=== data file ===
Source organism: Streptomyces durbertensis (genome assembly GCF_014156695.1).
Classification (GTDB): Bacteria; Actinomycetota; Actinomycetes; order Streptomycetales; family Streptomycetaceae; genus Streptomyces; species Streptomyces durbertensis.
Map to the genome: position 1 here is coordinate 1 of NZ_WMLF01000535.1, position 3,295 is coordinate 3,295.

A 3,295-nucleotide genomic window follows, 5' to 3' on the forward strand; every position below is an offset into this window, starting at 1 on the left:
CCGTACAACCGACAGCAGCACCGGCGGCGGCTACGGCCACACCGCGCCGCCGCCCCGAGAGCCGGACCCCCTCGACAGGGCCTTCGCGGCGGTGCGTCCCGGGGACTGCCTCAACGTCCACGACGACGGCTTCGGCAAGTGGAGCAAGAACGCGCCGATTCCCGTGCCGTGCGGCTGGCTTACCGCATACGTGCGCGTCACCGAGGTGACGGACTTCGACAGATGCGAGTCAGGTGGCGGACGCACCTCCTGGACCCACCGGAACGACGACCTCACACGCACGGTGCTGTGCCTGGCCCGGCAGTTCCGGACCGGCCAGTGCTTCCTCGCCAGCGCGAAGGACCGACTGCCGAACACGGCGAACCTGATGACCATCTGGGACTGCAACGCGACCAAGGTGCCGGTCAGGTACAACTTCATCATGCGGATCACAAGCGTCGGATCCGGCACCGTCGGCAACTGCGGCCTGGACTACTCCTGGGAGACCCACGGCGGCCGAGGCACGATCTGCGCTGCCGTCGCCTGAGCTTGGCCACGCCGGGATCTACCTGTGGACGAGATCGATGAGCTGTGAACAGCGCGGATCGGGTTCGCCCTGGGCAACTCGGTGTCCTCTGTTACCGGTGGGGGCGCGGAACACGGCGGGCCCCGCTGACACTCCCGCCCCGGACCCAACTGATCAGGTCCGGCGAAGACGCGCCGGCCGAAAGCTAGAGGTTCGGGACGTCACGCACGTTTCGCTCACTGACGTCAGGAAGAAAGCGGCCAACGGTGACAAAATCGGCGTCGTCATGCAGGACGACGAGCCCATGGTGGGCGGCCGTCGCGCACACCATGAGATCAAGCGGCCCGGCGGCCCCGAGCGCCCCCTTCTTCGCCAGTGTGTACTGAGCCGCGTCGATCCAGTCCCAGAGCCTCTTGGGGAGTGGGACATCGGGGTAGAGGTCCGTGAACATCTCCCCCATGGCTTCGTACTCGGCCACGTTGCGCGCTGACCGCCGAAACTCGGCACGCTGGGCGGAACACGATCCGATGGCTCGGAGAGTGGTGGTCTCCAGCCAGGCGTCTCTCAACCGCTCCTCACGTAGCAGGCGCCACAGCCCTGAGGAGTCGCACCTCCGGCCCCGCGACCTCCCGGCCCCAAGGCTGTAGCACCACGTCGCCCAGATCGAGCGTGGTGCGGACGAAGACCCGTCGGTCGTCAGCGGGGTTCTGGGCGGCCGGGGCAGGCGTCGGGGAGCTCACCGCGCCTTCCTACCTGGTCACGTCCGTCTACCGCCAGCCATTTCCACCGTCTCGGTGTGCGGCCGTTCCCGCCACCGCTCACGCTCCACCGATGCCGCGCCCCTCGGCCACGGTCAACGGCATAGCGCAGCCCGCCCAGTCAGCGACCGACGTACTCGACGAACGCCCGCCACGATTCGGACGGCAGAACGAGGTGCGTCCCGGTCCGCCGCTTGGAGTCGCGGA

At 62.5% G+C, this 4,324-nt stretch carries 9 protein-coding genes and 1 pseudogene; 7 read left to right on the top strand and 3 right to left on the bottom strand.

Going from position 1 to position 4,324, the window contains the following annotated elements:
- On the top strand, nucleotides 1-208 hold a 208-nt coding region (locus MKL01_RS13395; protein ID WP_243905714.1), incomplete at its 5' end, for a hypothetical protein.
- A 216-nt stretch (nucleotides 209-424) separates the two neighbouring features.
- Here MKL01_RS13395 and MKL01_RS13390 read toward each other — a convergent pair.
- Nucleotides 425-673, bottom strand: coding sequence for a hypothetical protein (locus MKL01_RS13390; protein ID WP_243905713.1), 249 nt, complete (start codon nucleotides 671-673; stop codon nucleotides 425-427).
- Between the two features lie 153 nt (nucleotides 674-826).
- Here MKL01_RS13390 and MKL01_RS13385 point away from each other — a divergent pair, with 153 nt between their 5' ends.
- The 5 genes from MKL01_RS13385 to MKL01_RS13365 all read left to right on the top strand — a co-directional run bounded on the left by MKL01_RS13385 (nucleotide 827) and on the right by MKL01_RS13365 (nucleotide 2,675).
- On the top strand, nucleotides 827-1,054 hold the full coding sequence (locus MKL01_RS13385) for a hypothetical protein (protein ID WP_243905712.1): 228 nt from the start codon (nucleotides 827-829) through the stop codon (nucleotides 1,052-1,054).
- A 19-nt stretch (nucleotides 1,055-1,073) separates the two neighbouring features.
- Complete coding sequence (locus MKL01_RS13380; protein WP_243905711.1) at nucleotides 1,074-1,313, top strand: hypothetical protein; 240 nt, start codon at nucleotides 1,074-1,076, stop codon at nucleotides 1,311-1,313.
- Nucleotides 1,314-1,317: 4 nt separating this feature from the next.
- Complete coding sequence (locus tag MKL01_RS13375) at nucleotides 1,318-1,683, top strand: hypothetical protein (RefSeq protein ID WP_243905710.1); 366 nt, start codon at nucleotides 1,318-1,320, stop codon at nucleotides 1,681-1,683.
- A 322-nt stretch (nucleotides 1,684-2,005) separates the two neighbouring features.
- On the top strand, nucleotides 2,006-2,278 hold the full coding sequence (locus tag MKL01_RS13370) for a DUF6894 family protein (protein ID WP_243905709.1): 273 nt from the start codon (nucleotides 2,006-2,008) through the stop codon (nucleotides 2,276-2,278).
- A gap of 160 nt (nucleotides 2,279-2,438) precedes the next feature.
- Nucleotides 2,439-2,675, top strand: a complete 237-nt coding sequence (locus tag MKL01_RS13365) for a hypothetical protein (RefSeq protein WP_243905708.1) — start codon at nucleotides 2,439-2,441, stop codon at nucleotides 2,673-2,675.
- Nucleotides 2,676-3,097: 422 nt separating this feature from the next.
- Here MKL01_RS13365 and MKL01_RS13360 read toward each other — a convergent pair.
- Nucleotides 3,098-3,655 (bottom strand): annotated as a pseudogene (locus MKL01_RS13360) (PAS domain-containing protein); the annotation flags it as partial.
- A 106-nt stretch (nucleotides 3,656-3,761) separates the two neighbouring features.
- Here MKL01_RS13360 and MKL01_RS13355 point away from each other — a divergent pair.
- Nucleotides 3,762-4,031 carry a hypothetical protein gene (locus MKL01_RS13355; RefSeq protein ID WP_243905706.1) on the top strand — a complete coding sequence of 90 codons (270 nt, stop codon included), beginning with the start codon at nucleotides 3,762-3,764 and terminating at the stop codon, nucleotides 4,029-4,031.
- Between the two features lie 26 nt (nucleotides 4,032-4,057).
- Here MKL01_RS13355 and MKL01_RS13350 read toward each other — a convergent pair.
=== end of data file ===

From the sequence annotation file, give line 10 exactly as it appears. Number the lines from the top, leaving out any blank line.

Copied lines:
- Here MKL01_RS13395 and MKL01_RS13390 read toward each other — a convergent pair.